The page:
The UK Law Gazette has a good (if anxious) roundup article on the impact of the self-represented on the courts in the UK, with a focus on the likely impact of the looming legal aid cuts.
This quote form a judge is nice:
Judge Simon Brown QC, the designated Mercantile judge for the Midlands, helped design the website for the Mercantile Courts with an ‘easy guide’ to each stage of a case and a link to relevant forms which can be emailed in to the court.
He is concerned that the court service’s ‘modernisation’ plans will result in counter services being reduced. ‘Modernisation’ must mean more than just cutting, he says. He recommends webpages for all aspects of court work and an electronic documents management system which the US courts have achieved with an ‘off-the-shelf easy-to-use package’. This would free up court clerks from paper-chasing, so they can act as the key interface for LiPs. Crucially, costs budgets should be filed at the case management conference, so LiPs know what they can recover and their potential exposure to the other side’s costs.
He recalls one case where a claimant was suing a party under a commercial agent’s agreement. ‘After he opened his case, it appeared he had got the wrong end of the stick. While he had spent nothing apart from fares and downtime, the army of lawyers on the other side had spent £90,000. His wife was in court. She hauled him out and he came back in and accepted a drop-hand settlement.’
Judge Brown sees himself as a ‘case manager – somewhere between a mediator and a trial judge. When one of the parties is a LiP, I will explain procedures and make observations. Lawyers on the other side are officers of the court so they should also help – parties may want to kill each other as in a duel but lawyers must act as seconds to help the parties with that process.’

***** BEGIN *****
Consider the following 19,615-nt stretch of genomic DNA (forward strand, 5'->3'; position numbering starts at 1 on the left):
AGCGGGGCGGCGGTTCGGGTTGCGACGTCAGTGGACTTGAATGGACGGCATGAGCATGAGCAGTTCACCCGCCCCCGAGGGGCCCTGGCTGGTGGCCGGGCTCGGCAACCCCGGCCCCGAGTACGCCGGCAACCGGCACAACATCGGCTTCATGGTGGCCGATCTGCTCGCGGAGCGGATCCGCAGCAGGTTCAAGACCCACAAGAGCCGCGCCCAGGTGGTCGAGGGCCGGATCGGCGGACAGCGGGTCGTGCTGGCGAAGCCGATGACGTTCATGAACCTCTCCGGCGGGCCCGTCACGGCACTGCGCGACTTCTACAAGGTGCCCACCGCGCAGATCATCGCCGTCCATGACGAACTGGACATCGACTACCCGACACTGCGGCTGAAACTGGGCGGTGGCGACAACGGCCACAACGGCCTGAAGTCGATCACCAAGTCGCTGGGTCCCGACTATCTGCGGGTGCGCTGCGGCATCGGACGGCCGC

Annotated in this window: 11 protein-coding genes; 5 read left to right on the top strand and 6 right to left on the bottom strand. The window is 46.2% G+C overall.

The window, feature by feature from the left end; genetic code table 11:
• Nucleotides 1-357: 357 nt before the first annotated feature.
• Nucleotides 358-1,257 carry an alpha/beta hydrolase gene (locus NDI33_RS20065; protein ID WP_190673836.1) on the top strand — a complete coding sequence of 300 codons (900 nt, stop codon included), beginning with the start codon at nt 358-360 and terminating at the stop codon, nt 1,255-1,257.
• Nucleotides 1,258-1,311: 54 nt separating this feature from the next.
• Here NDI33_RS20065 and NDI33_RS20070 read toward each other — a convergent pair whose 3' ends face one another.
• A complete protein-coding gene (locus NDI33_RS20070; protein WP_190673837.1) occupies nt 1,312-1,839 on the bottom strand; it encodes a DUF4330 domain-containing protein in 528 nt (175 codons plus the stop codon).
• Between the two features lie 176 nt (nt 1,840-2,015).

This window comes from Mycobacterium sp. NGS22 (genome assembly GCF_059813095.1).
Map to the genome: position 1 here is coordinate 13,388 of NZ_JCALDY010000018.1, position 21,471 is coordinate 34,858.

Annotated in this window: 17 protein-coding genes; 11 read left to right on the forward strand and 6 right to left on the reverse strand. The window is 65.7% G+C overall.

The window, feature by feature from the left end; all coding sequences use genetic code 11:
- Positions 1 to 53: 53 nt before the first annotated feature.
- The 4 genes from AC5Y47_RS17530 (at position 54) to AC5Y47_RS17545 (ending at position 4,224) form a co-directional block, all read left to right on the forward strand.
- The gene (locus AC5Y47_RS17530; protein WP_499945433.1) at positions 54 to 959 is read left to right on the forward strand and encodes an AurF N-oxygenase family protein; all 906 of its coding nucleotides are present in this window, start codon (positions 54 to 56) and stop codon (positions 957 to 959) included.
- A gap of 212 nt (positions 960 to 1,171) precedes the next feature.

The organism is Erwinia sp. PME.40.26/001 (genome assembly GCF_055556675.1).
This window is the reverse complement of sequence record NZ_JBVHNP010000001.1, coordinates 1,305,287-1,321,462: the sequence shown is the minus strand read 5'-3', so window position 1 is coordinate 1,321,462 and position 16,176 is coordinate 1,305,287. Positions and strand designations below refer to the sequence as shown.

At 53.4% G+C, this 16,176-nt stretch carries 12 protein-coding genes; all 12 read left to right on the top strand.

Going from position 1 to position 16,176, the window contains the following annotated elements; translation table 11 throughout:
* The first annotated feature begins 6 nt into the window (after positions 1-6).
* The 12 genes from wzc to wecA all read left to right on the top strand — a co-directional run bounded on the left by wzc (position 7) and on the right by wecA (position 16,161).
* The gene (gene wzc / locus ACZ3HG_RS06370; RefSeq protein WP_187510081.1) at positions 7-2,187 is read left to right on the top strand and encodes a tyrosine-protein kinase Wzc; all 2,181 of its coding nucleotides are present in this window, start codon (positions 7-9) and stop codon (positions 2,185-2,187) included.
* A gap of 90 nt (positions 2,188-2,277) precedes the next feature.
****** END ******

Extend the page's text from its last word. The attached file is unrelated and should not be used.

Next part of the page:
The Public Support Unit for the self-represented report:
The support groups helping LiPs to navigate the court process highlight the huge difficulties many face. The Public Support Unit (PSU) estimates that 30-40% of its 3,000 clients at the Royal Courts of Justice annually have some form of mental health issue; 27% of its clients nationwide report that they have a serious health problem; and 15% are registered disabled. A small but significant proportion is homeless or have no regular access to the internet or phone. And for a quarter of its 7,000 clients nationally, English is not their first language.
PSU director Judith March, a member of the CJC working party, says November was the busiest month they have ever had at the RCJ with 350 LiPs contacting them, compared with a monthly average of 280. Numbers are also increasing at their units at the Principle Registry, Wandsworth County Court, south-west London, and the civil justice centres in Manchester and Cardiff.
The PSU, which hopes to launch a second London unit as well as units in Liverpool and Birmingham this year, survives on a small grant from the MoJ, a friends’ scheme and individual donations. ‘A lot of my time is taken up seeking money from trusts and foundations,’ March says. ‘We have funding from the Bar Council, ILEX and the Inns of Court and have submitted an application to the Law Society. We also plan to seek support from major law firms – it is important the legal world does its bit.’
Some LiPs may feel they have not been treated fairly, she says, but, on the whole, the judiciary and court staff do everything they can to make the experience easier. ‘There are some quick wins you could make by changing the language in the guidance and forms; court websites could also be improved. It is also very important that data about LiPs is collected systematically.’
We are going to see lots more of this as the UK Coalition cuts heavily into legal aid funding.